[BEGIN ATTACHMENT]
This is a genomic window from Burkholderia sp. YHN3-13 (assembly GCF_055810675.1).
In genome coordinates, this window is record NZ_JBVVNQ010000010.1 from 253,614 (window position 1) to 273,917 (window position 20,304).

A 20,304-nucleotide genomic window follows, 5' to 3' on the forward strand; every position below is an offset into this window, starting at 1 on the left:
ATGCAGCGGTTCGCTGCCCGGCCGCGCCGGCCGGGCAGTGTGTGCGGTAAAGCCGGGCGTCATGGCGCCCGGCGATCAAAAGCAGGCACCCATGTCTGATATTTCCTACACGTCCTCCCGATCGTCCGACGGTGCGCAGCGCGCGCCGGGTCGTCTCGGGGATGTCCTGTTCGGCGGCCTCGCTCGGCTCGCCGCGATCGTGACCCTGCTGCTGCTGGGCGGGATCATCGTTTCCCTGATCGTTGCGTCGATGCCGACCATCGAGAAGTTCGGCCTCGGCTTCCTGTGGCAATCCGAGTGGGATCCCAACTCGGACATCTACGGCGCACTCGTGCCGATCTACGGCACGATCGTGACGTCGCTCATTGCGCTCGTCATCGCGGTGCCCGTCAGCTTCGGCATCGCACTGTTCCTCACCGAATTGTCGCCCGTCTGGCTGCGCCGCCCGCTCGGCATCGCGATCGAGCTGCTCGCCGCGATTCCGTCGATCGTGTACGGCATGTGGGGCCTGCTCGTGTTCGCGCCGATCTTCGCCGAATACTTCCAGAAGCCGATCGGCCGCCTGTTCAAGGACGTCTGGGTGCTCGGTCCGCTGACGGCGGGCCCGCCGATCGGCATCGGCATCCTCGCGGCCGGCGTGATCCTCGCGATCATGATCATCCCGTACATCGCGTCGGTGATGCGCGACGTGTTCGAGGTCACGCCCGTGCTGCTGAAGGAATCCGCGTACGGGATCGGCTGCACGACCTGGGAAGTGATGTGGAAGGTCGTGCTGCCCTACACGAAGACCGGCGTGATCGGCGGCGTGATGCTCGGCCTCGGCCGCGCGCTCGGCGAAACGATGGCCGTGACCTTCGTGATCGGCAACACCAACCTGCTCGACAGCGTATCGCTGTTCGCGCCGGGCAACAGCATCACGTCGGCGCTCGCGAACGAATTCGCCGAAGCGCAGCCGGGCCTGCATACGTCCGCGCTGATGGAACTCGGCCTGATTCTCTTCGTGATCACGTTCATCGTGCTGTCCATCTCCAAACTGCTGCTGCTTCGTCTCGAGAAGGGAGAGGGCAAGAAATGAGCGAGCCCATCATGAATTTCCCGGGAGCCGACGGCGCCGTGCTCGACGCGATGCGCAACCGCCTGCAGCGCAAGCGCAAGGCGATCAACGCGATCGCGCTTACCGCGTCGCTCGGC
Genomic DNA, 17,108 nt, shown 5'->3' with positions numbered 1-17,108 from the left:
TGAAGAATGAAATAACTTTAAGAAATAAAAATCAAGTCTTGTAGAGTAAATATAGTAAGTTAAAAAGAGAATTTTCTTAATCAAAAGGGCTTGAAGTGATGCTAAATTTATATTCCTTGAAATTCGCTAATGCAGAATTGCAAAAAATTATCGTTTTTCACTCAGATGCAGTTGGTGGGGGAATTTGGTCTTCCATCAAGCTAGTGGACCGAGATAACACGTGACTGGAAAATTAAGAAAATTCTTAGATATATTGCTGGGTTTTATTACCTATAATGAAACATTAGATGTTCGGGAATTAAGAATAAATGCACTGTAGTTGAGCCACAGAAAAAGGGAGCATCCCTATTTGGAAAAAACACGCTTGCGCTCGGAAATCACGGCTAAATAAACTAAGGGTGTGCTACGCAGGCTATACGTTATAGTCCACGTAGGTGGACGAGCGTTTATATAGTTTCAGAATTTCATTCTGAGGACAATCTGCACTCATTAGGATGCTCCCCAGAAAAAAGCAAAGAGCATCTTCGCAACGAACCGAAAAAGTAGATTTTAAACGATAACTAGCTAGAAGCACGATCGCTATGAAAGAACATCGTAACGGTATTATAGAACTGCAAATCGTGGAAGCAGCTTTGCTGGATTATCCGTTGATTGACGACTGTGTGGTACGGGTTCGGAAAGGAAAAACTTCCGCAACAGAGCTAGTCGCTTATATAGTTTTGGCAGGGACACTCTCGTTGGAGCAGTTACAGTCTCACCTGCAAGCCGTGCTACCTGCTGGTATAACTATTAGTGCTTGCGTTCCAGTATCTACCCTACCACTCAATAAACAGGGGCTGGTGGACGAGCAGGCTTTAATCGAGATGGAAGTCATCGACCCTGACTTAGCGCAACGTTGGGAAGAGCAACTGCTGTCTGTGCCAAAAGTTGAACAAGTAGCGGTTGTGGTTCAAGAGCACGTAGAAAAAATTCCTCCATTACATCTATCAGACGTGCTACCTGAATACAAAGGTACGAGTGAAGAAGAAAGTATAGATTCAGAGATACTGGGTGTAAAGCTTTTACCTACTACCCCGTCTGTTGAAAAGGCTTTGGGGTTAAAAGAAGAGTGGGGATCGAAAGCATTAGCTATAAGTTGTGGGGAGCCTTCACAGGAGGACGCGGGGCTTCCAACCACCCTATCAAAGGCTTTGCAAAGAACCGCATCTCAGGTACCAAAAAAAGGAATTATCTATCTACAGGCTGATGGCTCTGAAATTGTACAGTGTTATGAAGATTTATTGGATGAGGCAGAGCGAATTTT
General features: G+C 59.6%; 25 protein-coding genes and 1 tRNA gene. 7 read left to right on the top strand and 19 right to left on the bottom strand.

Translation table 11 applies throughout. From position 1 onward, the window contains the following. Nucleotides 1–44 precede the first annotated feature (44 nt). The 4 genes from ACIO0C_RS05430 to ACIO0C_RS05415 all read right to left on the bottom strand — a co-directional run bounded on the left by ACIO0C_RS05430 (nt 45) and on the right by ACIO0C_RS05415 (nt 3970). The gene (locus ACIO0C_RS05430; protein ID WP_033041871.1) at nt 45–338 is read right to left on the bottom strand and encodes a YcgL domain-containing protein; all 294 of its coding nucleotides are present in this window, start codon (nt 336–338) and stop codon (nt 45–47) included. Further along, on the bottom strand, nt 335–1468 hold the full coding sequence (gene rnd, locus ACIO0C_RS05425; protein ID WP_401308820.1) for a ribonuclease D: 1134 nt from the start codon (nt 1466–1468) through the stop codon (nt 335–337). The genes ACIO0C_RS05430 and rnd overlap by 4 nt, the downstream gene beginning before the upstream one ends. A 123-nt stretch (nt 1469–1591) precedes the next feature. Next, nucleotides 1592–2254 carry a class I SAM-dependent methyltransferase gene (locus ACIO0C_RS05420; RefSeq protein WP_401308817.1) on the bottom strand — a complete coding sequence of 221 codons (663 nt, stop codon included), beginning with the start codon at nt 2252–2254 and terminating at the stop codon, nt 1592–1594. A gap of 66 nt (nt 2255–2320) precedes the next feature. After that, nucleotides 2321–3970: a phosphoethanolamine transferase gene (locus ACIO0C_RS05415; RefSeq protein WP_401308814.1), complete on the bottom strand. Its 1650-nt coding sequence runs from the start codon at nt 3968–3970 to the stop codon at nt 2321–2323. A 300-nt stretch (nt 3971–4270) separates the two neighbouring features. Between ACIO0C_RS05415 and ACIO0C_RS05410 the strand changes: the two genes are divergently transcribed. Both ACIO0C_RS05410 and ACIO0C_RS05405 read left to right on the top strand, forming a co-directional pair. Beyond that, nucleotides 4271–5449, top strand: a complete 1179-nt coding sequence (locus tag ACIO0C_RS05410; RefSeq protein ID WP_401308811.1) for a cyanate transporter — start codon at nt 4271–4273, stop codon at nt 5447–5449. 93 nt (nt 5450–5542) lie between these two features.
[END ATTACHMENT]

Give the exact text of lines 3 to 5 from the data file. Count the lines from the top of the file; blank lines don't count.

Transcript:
A 20,304-nucleotide genomic window follows, 5' to 3' on the forward strand; every position below is an offset into this window, starting at 1 on the left:
ATGCAGCGGTTCGCTGCCCGGCCGCGCCGGCCGGGCAGTGTGTGCGGTAAAGCCGGGCGTCATGGCGCCCGGCGATCAAAAGCAGGCACCCATGTCTGATATTTCCTACACGTCCTCCCGATCGTCCGACGGTGCGCAGCGCGCGCCGGGTCGTCTCGGGGATGTCCTGTTCGGCGGCCTCGCTCGGCTCGCCGCGATCGTGACCCTGCTGCTGCTGGGCGGGATCATCGTTTCCCTGATCGTTGCGTCGATGCCGACCATCGAGAAGTTCGGCCTCGGCTTCCTGTGGCAATCCGAGTGGGATCCCAACTCGGACATCTACGGCGCACTCGTGCCGATCTACGGCACGATCGTGACGTCGCTCATTGCGCTCGTCATCGCGGTGCCCGTCAGCTTCGGCATCGCACTGTTCCTCACCGAATTGTCGCCCGTCTGGCTGCGCCGCCCGCTCGGCATCGCGATCGAGCTGCTCGCCGCGATTCCGTCGATCGTGTACGGCATGTGGGGCCTGCTCGTGTTCGCGCCGATCTTCGCCGAATACTTCCAGAAGCCGATCGGCCGCCTGTTCAAGGACGTCTGGGTGCTCGGTCCGCTGACGGCGGGCCCGCCGATCGGCATCGGCATCCTCGCGGCCGGCGTGATCCTCGCGATCATGATCATCCCGTACATCGCGTCGGTGATGCGCGACGTGTTCGAGGTCACGCCCGTGCTGCTGAAGGAATCCGCGTACGGGATCGGCTGCACGACCTGGGAAGTGATGTGGAAGGTCGTGCTGCCCTACACGAAGACCGGCGTGATCGGCGGCGTGATGCTCGGCCTCGGCCGCGCGCTCGGCGAAACGATGGCCGTGACCTTCGTGATCGGCAACACCAACCTGCTCGACAGCGTATCGCTGTTCGCGCCGGGCAACAGCATCACGTCGGCGCTCGCGAACGAATTCGCCGAAGCGCAGCCGGGCCTGCATACGTCCGCGCTGATGGAACTCGGCCTGATTCTCTTCGTGATCACGTTCATCGTGCTGTCCATCTCCAAACTGCTGCTGCTTCGTCTCGAGAAGGGAGAGGGCAAGAAATGAGCGAGCCCATCATGAATTTCCCGGGAGCCGACGGCGCCGTGCTCGACGCGATGCGCAACCGCCTGCAGCGCAAGCGCAAGGCGATCAACGCGATCGCGCTTACCGCGTCGCTCGGC
Genomic DNA, 17,108 nt, shown 5'->3' with positions numbered 1-17,108 from the left: